Venture capital mega-firm Kleiner Perkins Caufield & Byers has announced that Mary Meeker is joining the firm as a partner, in another sign that the firm is focusing more on this mobile-meets-social-meets-local-meets-global wave of Web disruption. “Our number one goal is to help the Mark Pincuses of the world build their businesses into Internet treasures, and there has been no greater finder of Internet treasures than Mary Meeker,” said KP’s John Doerr in an early morning call with TechCrunch, just after Meeker broke the news to Morgan Stanley’s technology and Internet practice– a force on Wall Street where she’s made her name over the last 20 years.
In the dot com glory days, Mary Meeker was as famous as an analyst as Doerr was as a VC, so it’s appropriate and seemingly a long time coming that the two would wind up as partners. Meeker said she’d thought about making the change “from the skybox to coaching down on the field,” as Doerr described it, for years. Meeker has been in talks with Kleiner since late September and made the decision to leave Morgan Stanley and join KP the Monday before Thanksgiving. She was swayed finally by a combination of factors including confidence that Morgan Stanley’s tech practice was in a strong place, the opportunity with Kleiner specifically and the stage the Internet is in right now.
It’s a tough market with huge spoils. She spoke about the heady combination of the mobile innovation being built on the iPhone and Android platforms along with the surging billion-person-plus worldwide Internet audience. Add to that a savvier class of entrepreneurs than the industry has seen before going up against CEOs of companies like Google, Amazon and Apple who are smart, paranoid, and not willingly going to cede any ground, and she couldn’t sit on the Wall Street sidelines any longer, she says.
For Kleiner, it is another stake in its reinvigorated Web franchise: First it was the hire of Bing Gordon who did KP’s most brag-worthy Web deal with Zynga, then the iFund, then the sFund and now the addition of Meeker. A few years ago, Kleiner seemed to be deemphasizing the Web to focus more on opportunities in cleantech, but the news today is just another signal of how serious Kleiner is about this market opportunity. “This third wave of disruption of social and mobile has meant that digital investing has taken on a new prominence in Kleiner,” Doerr says.
Chegg’s CEO Dan Rosensweig was one of many pinging Meeker with congratulatory notes this morning during my call with Meeker, Doerr and fellow KP partner Ted Schlein. He described it as “huge news” and a “big coup” for Kleiner. “Mary’s ability to spot the most important trends, evaluate-and-back the most effective entrepreneurs, predict the major pivots in the industry, and do it on a global basis has been unparalleled,” he told TechCrunch via email.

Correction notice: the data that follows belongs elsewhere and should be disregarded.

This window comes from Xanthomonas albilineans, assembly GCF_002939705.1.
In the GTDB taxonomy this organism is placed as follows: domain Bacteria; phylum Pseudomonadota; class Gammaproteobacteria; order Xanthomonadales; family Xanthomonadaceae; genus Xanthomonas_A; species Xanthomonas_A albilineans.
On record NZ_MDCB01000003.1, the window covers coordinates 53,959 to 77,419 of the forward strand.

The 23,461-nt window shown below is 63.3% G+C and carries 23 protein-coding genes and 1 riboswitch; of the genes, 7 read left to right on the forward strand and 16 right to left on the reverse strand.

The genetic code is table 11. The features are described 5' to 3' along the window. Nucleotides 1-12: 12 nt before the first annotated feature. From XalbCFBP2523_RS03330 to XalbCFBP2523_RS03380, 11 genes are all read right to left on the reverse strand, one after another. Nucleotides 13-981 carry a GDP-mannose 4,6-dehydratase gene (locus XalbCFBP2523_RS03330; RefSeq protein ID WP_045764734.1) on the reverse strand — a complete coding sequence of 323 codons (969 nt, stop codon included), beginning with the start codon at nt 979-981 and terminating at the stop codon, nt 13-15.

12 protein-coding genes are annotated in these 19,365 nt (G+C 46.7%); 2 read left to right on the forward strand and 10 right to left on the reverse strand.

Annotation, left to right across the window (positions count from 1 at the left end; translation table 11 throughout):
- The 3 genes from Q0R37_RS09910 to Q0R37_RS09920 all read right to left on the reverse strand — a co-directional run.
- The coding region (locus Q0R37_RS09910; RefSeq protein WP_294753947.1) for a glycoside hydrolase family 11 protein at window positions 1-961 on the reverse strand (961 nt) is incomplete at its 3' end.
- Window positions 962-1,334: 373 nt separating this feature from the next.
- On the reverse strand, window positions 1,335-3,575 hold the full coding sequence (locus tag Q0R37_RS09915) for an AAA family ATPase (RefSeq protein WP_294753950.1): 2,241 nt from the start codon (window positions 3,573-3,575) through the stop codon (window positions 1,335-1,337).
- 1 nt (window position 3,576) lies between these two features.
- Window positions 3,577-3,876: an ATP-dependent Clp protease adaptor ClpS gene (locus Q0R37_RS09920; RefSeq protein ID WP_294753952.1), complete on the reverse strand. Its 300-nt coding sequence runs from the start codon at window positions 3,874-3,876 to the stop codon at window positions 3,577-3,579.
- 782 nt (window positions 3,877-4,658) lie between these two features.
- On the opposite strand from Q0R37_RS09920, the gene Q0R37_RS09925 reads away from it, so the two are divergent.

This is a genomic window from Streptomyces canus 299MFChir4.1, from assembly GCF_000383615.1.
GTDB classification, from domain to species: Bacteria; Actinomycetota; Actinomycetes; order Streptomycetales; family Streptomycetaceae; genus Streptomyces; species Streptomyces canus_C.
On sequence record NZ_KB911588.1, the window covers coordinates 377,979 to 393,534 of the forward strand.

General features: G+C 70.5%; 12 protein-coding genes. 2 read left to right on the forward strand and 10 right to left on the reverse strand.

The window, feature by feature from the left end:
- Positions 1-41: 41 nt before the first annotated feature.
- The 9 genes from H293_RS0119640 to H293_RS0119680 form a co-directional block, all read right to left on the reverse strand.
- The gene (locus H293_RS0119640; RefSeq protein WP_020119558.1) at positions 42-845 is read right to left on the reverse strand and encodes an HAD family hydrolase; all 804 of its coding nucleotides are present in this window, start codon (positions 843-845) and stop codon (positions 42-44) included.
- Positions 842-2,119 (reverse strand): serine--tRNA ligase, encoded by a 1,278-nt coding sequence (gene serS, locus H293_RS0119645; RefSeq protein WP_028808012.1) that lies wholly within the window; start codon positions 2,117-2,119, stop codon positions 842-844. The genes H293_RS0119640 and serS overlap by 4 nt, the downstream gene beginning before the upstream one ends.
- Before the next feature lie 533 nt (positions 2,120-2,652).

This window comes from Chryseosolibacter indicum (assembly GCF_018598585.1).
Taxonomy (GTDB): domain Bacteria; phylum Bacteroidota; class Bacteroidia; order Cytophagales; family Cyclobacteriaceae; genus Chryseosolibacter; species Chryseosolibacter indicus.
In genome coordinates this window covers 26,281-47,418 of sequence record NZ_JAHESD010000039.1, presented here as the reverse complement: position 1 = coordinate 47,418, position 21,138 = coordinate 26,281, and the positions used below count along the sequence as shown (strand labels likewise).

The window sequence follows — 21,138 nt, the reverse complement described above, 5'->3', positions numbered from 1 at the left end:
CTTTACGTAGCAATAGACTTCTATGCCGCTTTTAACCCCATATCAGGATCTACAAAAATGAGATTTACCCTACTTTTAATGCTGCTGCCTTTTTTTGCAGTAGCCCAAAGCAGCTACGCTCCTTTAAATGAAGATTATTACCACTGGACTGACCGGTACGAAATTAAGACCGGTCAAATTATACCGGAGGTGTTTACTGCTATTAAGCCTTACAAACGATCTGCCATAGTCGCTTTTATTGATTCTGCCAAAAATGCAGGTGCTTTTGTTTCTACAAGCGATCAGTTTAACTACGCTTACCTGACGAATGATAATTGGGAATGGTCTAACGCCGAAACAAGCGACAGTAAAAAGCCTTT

That “global basis” part is key. Meeker will be based in Silicon Valley, but will travel between the Valley and New York and Asia. We spoke a bit about the role Meeker will play between the United States and Asia– given that many venture firms keep their Valley and China franchises pretty distinct from one another. Meeker first dug into China in the early 2000s and was stunned by the deep cultural changes the Web was having in the massive country. “You could take the Internet enthusiasm that was happening in 1999 and 2000 here in the US, and in China it was three-to-five times more ebullient,” she says. “I thought, ‘My gosh, this is not about a garden variety technology change, this is about cultural change.'” Meeker noted that Chinese Web giants and Valley entrepreneurs have their hands full in their home markets, but in the next five to ten years the two will be colliding– or potentially merging– more.
It’s not that Kleiner hasn’t been serious about Asia before. It has an eight-partner team in China. But when DeNA Japan acquired ngmoco and returned the whole iFund, the importance of Asia was certainly hammered home, Doerr says. “Mary is the most eloquent in saying this market isn’t just about social meets local meets mobile, but meets global as well,” he said.
I asked Zynga CEO Mark Pincus what specifically Meeker would bring to Kleiner that the firm doesn’t have already. He emphasized Meeker’s data-driven approach to championing new markets versus the Valley’s more common gut-feeling, intuitive approach. “She has been the first to call many major markets, showing with data what many of us are pursuing based on instincts,” Pincus said. “In the past year she has called out the social Web and mobile Internet as opportunities of much bigger scale.Facebook’s market valuation probably went up significantly after her presentation at Web 2.0, in which she showed the potential impact of the social Web.”
Kleiner has a history of bringing in big names from other industries– Colin Powell being one of the most surprising and headline-grabbing. It can be a gamble: Venture capital investing is a very specific business and successful executives from large companies, thinkers or politicians don’t always make great investors. Indeed many of Kleiner’s competitors prefer to groom talent from within or plunk an entrepreneur fresh off a big win. But Meeker seems far less of a gamble than your average banker because she has always been so forward looking– a little too forward looking back in the late 1990s some investors would argue.